by: Mike Petchenik Updated:
ALPHARETTA, Ga. - In court filings this week, United States Department of Justice attorneys conclude the city of Alpharetta may have discriminated against a mosque by denying its plans to expand.
“They’re in a very inadequate facility,” attorney Doug Dillard told Channel 2’s Mike Petchenik. “They don’t have adequate facilities for them to bathe properly before they worship, to pray properly, for them to listen to the imam.”
In 2010, the city voted down the center’s plans, in part, because of a supposed agreement the center made with neighbors never to expand beyond its current facility. In January, U.S. District Judge Owen Forrester ruled he found no such agreement ever existed but still sided with the city, ruling the mosque didn’t show the denial put a substantial burden on its members.
On Tuesday, DOJ attorneys filed a “friend of the court” brief, calling into question Forrester’s decision.
“The district court applied an erroneous legal standard in granting the city’s summary judgment motion,” the brief said. “The court should have asked instead whether the denial of the permit … actually and substantially inhibits the center’s religious exercise, rather than merely inconveniencing it.”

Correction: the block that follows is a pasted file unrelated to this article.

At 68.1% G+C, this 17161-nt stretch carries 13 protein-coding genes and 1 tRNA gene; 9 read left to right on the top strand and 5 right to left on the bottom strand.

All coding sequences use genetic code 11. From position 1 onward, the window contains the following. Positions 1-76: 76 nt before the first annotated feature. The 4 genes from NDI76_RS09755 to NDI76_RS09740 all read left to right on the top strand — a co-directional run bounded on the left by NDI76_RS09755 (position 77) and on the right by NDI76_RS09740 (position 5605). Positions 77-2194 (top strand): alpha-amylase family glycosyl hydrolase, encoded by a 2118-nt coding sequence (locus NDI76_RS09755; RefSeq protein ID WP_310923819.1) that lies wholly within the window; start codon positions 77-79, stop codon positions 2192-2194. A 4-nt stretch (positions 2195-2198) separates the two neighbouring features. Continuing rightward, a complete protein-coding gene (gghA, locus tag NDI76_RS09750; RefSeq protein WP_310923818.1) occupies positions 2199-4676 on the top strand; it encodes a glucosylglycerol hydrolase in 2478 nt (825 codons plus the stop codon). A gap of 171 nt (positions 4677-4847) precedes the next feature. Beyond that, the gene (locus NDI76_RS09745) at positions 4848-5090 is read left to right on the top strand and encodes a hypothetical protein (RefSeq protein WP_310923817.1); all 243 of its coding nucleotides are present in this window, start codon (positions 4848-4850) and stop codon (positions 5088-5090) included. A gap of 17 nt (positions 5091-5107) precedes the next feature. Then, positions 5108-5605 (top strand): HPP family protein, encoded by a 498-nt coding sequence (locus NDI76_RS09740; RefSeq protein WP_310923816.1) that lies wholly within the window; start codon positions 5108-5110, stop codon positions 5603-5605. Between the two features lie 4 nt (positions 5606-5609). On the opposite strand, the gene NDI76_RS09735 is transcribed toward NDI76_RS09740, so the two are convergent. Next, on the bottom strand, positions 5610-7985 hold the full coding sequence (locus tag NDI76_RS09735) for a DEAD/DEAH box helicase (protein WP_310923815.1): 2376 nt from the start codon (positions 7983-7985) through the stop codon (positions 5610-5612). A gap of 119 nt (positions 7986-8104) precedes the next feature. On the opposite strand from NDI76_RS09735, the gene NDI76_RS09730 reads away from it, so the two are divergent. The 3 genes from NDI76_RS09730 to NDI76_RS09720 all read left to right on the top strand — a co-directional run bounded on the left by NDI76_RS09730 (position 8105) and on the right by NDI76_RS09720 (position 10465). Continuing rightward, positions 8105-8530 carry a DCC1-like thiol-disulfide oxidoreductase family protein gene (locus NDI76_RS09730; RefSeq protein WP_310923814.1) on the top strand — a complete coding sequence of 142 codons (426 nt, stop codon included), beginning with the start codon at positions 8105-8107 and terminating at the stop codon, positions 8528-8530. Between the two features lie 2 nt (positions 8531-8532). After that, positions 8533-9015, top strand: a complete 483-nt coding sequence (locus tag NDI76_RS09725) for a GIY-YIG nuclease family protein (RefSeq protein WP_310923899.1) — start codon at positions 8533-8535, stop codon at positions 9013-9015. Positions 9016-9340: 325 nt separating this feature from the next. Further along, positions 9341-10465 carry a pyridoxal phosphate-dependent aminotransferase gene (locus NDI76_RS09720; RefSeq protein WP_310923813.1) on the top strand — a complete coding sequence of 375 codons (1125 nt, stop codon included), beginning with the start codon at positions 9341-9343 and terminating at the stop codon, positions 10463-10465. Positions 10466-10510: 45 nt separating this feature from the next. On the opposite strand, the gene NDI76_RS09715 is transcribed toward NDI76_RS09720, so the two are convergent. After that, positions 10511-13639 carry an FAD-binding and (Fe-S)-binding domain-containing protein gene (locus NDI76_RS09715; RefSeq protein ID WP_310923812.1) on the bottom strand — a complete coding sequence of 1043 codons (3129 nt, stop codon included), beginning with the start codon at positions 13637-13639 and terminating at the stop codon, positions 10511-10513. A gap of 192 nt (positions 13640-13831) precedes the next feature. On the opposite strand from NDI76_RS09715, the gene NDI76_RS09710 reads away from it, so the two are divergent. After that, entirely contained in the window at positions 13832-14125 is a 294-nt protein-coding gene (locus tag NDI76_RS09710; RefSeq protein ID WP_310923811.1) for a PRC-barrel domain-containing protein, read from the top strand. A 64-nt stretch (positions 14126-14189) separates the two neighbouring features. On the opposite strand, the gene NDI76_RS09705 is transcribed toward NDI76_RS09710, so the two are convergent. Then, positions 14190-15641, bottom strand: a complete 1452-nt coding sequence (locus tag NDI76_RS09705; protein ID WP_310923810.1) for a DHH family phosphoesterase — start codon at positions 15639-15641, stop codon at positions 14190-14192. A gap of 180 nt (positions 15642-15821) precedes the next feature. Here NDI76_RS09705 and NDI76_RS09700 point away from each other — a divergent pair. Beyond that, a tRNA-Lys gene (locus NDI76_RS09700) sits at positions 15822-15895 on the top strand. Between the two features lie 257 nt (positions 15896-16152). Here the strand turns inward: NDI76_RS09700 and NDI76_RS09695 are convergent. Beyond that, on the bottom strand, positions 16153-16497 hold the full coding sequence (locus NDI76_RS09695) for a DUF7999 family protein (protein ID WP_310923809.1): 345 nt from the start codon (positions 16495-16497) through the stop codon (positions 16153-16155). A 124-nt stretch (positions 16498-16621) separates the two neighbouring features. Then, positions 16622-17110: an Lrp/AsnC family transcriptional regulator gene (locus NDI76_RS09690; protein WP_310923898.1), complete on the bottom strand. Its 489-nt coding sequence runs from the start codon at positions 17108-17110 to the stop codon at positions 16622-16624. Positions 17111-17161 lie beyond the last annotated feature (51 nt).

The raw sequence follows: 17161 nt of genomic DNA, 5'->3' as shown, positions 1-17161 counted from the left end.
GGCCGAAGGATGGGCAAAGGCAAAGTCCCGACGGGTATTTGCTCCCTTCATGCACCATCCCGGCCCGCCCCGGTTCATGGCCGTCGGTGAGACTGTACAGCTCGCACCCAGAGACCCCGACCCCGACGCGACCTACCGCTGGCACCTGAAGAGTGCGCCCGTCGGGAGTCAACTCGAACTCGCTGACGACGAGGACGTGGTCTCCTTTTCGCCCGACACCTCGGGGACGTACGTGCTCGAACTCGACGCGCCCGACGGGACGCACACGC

Attorneys also wrote that the evidence suggests the city discriminated against the mosque.
“The fact that the city’s own community development staff found that the proposed mosque will have no greater effect on the surrounding area than many churches located nearby ... is sufficient to raise a reasonable inference of discrimination,” the brief said.
Dillard told Petchenik the department’s intervention is “significant,” because it waited until the case was on appeal to render an opinion about the situation.
“They’re saying in their opinion, the religious land use law was violated, and the lower court didn’t follow existing case law,” he said.
DOJ attorneys have asked the 11th Circuit Court of Appeals to send the case back to district court for reconsideration.
Petchenik contacted the city of Alpharetta for comment, but its attorney didn’t respond.
Longtime neighbor William Jordan scoffed at the notion the city discriminated against the mosque.
“I think they got equal treatment,” he said. “As far as religion, we have no qualms with that at all.”
Jordan said neighbors were concerned about the architecture of the proposed building and any additional traffic that could come with the expansion.
“If they just came in and redid that building, we’d have no complaints at all,” he said.